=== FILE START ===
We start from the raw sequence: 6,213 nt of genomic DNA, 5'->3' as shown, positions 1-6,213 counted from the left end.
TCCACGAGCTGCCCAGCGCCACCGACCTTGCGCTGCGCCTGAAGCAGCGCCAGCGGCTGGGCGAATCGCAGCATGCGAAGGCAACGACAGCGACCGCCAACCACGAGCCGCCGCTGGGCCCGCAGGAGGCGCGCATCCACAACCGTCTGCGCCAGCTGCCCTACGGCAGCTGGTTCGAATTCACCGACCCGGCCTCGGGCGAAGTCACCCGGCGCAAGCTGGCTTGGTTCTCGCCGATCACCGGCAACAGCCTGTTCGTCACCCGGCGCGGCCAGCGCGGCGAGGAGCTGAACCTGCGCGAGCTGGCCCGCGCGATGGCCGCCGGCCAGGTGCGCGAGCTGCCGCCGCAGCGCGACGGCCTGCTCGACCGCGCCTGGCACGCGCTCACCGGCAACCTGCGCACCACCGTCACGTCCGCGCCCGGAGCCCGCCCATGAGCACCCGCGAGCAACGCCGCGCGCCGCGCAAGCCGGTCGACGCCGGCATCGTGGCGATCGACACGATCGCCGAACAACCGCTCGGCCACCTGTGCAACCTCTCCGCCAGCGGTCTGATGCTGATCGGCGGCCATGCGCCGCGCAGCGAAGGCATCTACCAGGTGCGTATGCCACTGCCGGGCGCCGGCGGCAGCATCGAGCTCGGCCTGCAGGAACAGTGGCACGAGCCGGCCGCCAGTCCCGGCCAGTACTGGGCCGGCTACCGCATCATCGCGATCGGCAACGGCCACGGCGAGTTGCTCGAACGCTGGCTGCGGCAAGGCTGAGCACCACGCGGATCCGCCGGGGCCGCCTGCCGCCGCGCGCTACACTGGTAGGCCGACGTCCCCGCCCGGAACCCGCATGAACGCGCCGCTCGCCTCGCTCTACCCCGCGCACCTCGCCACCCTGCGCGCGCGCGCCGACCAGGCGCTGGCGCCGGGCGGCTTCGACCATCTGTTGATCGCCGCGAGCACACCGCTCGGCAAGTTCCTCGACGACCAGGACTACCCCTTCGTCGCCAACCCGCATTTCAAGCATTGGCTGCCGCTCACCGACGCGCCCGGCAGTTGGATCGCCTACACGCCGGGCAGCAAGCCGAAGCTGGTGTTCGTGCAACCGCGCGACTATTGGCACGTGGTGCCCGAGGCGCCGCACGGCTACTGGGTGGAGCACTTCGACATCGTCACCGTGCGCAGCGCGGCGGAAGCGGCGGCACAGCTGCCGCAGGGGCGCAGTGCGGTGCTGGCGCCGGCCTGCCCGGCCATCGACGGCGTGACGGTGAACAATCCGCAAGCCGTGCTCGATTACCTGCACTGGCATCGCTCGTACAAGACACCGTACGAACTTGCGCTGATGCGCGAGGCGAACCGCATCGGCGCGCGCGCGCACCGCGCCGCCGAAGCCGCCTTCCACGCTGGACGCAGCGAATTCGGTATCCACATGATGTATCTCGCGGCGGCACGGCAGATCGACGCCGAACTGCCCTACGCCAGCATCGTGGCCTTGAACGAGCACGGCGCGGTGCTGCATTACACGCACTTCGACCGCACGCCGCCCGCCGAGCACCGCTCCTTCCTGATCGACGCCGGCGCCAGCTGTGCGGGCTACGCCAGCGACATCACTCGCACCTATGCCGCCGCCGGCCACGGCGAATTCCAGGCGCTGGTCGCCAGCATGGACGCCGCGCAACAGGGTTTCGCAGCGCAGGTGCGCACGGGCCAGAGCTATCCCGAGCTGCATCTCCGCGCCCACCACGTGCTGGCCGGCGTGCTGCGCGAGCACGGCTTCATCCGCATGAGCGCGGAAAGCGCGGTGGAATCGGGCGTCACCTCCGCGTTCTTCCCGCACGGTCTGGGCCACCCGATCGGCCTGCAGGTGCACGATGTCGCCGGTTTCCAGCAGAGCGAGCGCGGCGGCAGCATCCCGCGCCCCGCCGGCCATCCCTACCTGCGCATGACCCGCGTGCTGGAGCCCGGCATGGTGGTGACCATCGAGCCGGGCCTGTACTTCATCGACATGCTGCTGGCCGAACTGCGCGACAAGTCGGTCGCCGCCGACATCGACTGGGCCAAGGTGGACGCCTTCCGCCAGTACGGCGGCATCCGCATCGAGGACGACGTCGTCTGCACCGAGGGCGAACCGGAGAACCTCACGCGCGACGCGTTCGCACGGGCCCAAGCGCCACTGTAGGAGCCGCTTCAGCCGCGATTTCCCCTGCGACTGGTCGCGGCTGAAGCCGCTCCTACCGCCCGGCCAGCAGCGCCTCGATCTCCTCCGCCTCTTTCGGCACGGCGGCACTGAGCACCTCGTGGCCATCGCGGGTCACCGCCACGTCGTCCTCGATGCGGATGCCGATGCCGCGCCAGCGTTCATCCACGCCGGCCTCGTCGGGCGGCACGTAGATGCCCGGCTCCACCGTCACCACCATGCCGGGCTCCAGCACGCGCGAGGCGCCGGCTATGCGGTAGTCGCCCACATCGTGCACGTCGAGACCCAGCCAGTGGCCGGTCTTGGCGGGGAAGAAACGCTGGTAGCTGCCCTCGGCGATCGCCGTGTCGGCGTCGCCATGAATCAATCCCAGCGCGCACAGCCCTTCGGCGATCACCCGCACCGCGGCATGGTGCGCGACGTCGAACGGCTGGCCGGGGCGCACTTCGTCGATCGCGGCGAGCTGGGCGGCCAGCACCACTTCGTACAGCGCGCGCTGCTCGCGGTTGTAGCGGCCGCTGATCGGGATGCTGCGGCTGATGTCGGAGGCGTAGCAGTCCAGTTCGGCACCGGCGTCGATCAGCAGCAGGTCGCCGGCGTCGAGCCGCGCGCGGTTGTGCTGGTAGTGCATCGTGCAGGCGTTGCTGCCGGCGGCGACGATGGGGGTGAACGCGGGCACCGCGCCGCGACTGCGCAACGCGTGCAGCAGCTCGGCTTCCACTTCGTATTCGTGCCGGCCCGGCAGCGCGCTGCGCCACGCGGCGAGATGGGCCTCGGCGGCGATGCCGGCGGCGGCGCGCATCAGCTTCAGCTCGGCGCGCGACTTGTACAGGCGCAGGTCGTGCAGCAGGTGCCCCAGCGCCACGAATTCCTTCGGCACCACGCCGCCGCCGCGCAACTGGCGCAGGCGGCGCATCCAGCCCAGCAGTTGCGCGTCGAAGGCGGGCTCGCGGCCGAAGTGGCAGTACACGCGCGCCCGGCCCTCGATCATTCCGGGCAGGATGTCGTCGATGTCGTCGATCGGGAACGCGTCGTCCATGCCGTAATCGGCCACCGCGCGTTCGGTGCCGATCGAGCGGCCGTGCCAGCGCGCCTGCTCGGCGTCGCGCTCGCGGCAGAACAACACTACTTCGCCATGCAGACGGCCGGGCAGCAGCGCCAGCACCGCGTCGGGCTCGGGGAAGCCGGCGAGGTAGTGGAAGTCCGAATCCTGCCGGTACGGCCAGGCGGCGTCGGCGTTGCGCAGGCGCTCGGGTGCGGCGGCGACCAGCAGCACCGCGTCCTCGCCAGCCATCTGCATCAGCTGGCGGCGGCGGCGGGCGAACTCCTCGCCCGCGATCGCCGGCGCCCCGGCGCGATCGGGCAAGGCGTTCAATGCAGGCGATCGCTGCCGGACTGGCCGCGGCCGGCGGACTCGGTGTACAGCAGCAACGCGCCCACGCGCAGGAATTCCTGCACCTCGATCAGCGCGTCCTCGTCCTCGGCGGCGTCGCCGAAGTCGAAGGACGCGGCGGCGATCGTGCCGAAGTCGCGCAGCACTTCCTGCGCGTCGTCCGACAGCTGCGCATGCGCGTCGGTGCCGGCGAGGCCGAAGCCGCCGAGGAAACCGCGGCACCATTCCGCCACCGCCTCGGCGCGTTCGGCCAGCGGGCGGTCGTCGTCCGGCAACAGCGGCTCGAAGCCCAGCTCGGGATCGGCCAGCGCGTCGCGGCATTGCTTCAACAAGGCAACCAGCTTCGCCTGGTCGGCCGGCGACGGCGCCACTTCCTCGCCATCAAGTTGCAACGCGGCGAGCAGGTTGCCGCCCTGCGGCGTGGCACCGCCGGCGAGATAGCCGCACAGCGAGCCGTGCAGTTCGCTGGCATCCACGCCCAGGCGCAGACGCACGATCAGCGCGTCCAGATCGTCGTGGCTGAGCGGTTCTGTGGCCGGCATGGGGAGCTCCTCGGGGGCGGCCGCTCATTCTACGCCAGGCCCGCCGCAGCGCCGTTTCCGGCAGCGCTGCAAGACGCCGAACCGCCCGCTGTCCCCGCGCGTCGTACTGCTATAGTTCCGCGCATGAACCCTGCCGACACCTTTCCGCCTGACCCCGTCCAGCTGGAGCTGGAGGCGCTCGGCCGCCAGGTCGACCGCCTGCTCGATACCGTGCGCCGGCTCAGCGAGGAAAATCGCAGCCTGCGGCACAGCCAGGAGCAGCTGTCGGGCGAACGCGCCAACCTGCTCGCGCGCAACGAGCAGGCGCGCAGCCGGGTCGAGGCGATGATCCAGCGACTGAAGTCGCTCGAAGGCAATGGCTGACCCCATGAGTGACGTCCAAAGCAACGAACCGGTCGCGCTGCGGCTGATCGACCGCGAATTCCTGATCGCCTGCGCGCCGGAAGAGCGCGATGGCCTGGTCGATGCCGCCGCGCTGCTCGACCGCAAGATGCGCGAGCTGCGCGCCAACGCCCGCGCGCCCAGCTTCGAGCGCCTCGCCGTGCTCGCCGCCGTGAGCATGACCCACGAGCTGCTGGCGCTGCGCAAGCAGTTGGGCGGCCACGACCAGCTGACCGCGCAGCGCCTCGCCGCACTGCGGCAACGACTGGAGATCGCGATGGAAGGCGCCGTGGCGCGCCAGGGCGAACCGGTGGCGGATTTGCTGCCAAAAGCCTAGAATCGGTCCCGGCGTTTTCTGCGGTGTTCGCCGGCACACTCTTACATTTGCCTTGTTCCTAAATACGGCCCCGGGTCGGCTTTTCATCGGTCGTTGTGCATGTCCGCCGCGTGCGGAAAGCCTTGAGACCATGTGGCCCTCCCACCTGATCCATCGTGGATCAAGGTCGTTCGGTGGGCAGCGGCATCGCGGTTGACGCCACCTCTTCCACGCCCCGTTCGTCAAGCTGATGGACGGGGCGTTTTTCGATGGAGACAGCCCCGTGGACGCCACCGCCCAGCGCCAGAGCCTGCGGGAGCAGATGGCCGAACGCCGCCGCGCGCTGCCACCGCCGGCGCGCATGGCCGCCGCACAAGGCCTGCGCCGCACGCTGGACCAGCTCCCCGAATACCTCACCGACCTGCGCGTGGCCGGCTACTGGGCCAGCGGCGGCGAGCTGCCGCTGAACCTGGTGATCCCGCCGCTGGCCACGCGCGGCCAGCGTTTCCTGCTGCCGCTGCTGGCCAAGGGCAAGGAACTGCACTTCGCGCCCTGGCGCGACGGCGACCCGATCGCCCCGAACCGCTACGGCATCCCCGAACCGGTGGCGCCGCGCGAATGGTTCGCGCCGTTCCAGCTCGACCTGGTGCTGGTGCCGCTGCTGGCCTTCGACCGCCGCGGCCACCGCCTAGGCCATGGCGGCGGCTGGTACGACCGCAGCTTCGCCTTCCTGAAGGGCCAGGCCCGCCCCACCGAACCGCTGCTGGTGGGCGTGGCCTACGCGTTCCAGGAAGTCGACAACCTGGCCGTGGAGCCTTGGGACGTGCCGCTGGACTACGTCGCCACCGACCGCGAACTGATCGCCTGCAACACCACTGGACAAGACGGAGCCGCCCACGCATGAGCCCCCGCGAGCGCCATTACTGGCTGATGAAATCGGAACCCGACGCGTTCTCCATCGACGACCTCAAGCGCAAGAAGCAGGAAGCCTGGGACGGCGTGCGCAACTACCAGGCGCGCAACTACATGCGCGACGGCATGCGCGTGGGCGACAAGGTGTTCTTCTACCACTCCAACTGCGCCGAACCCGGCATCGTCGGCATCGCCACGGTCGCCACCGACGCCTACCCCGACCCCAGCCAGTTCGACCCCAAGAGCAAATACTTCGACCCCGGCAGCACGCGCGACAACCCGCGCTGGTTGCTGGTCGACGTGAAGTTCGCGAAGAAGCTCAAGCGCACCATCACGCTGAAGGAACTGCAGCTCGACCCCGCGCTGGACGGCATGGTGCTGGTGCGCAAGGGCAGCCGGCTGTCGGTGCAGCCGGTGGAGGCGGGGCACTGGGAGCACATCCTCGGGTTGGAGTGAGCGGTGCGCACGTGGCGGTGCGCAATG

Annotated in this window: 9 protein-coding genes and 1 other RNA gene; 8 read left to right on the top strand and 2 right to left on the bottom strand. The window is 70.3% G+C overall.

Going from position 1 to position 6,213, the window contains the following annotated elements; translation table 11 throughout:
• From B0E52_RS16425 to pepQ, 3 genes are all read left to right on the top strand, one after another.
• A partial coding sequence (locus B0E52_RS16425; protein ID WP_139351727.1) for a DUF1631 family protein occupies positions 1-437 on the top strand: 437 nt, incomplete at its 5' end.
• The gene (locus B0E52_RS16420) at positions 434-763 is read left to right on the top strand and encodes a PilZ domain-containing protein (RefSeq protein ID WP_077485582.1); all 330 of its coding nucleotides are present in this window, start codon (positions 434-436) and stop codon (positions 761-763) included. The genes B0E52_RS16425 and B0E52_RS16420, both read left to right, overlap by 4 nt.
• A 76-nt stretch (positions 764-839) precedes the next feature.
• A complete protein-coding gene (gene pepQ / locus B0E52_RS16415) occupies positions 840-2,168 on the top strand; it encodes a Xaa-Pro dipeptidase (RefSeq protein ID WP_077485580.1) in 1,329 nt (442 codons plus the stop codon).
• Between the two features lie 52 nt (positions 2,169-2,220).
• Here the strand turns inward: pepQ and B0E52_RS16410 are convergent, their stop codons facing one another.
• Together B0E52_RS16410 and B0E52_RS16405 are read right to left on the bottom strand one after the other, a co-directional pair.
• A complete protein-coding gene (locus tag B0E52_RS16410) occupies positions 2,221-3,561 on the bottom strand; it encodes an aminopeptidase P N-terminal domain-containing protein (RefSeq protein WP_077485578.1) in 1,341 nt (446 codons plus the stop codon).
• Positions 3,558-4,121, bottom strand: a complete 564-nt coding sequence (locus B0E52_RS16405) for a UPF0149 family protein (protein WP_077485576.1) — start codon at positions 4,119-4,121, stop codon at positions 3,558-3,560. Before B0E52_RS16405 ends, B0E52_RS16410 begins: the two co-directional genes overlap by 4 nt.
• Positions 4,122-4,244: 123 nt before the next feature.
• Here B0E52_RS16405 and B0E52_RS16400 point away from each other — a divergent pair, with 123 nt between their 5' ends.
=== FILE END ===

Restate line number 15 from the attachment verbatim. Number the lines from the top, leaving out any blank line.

• Positions 4,122-4,244: 123 nt before the next feature.